the authors noted that the trunk lean in these subjects was not purely from the ankles, as is recommended by some running styles, but rather a combination of hip flexion, pelvis anterior tilt, and other small kinematic adjustments"
Is this starting to come together for you?
What might have you so confused is multiple cues all trying to help you achieve ONE thing: leaning forward which (hypothetically) creates an efficient running form and stride.
Some other cues that do this:
"Don't lean from your waist"
"Don't bend from your hips"
"Fall forward off the feet"
And I'm sure there's a million other ones..
Here's my physical therapy 2 cents:
this happens a lot in the PT world, too. We overcomplicate an exercise and give too many directions or cues from something simple, like a squat.
Which makes more sense?
"lower your center of mass to the box, bending from your hips, knees, and ankles evenly at the same time and don't let your knees cave in or touch or weight shift in weird ways"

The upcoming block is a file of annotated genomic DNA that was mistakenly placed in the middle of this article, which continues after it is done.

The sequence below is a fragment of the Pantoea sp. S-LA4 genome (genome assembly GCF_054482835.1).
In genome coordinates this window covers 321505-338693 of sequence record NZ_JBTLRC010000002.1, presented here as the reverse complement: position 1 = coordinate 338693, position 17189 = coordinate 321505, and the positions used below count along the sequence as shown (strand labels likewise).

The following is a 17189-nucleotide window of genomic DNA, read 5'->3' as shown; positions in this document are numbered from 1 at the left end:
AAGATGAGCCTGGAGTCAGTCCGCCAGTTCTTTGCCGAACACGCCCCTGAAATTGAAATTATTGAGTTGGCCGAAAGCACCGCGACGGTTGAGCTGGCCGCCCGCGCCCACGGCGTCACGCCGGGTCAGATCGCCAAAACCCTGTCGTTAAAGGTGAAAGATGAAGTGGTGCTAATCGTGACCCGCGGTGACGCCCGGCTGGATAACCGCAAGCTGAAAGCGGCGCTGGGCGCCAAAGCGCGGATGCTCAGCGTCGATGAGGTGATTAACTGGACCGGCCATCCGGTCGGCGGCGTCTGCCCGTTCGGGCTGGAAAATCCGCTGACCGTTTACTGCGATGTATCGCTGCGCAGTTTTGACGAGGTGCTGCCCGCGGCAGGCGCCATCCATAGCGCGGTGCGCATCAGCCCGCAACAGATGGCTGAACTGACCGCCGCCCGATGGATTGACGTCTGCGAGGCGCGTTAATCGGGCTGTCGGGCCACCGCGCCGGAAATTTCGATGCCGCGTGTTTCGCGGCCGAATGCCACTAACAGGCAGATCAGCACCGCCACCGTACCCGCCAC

"Tap your butt on the box as if you're going to sit down on it."
See what I mean? The same thing is happening here. Which naturally connects with and leads us into the next piece of running advice…
"Lean forward and land under your body." What does this mean?
So hopefully that leaning forward part is making more sense now. (If you want to read about it in full, check out last week's blog post HERE! I go waaaay more in depth on it.)
But as a quick review:
forward leaning is not yet back-and-white 100% supported by scientific running research. Common sense makes it a good argument and there's even some pelvic floor physical therapy treatment ideas and theories that support forward leaning as it places less pressure on your pelvic floor. (so by all means, I am NOT the forward-leaning expert on this very grey issue!)
To give a quick reference on what this physically looks like, we're borrowing pictures from Dr. Souza's research article:
Can you see how subtle that forward lean is?
(A research article that Souza mentions in his paper cites that forward leaning may only need be about 7 degrees. It's not much!)
But what does this have to do your feet landing under your body?